SciELO - Scientific Electronic Library Online

 
vol.16 issue3Tapered uncemented HA-coated femoral stems: a radiological studyThe anatomy of the anterior approach: a cadaver study author indexsubject indexarticles search
Home Pagealphabetic serial listing  

Services on Demand

Article

Indicators

Related links

  • On index processCited by Google
  • On index processSimilars in Google

Share


SA Orthopaedic Journal

On-line version ISSN 2309-8309
Print version ISSN 1681-150X

Abstract

LAWAL, YZ et al. Bipolar hemiarthroplasty for stage III sickle cell-related avascular necrosis of the femoral head: a successful alternative to total hip replacement. SA orthop. j. [online]. 2017, vol.16, n.3, pp.31-34. ISSN 2309-8309.  http://dx.doi.org/10.17159/2309-8309/2017/v16n3a3.

INTRODUCTION: The purpose of this study is to bring to the fore a simple, less expensive, biomechanically sound means of treating a devastating complication of sickle cell disease (SCD). SCD is a neglected haemoglobinopathy which is the most common cause of morbidity and mortality due to a genetic disorder. Avascular necrosis of the femoral head seen in sicklers is treated by total hip replacement which is expensive and fraught with complications of infection and revision in sickle cell patients. The simple bipolar hemiarthroplasty is easier to perform, less expensive, and relieves the patient of pain and limitation of movement. METHODS: All patients seen by one of the contributors with stage III Ficat and Arlet avascular necrosis of the femoral head (AVNFH) were assessed for pain and limitation of movement using the numeric rating scale (NRS) for pain and walking distance in metres. These were recorded. Patients were then operated on the hip via the anterolateral approach of Watson Jones. A bipolar endoprosthesis is inserted and the hip repaired. Post-operative NRS for pain and walking distances were measured and recorded. Complications such as infection, protrusion acetabula, and dislocation were also noted. RESULTS: The mean pre-operative walking distance was 172 metres with the highest being 400 and the lowest 50 metres. The mean post-operative walking distance was 614 metres indicating a more than three times improvement in the ability to walk long distances. The improvement was gradual and increased with time. The mean pre-operative NRS for pain was 6 with a range of 5 to 9. The average post-operative NRS was 3 indicating a two-fold decline in intensity of pain when sitting or walking. CONCLUSIONS: Bipolar hemiarthroplasty is a useful, successful modality of treatment for stage III osteonecrosis of the femoral head in SCD patients in low income countries.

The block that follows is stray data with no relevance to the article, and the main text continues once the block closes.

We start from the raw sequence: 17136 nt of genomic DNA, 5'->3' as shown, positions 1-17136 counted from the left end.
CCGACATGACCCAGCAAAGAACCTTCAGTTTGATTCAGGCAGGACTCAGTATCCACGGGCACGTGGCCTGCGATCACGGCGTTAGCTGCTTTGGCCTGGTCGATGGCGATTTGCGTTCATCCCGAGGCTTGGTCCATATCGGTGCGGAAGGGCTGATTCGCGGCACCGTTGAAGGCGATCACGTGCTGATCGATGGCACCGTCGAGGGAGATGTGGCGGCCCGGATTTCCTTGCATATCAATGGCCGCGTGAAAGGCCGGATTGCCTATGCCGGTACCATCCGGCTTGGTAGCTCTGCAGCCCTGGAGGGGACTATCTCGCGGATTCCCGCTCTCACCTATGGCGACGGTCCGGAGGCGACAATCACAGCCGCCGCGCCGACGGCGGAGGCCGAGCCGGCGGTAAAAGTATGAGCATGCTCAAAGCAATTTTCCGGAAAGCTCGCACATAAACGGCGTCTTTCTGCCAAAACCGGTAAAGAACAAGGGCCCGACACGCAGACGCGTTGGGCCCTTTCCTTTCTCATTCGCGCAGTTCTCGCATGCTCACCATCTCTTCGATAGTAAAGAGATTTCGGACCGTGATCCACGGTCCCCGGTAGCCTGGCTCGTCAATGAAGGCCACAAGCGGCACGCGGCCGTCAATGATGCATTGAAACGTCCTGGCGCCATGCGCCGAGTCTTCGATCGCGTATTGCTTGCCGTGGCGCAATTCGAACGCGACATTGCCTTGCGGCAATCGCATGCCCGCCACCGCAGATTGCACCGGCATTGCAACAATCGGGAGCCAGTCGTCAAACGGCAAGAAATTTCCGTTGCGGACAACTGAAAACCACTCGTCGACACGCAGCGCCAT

Keywords : avascular necrosis; femoral head; bipolar endoprosthesis; hemiarthroplasty.

        · text in English     · English ( pdf )

 

Creative Commons License All the contents of this journal, except where otherwise noted, is licensed under a Creative Commons Attribution License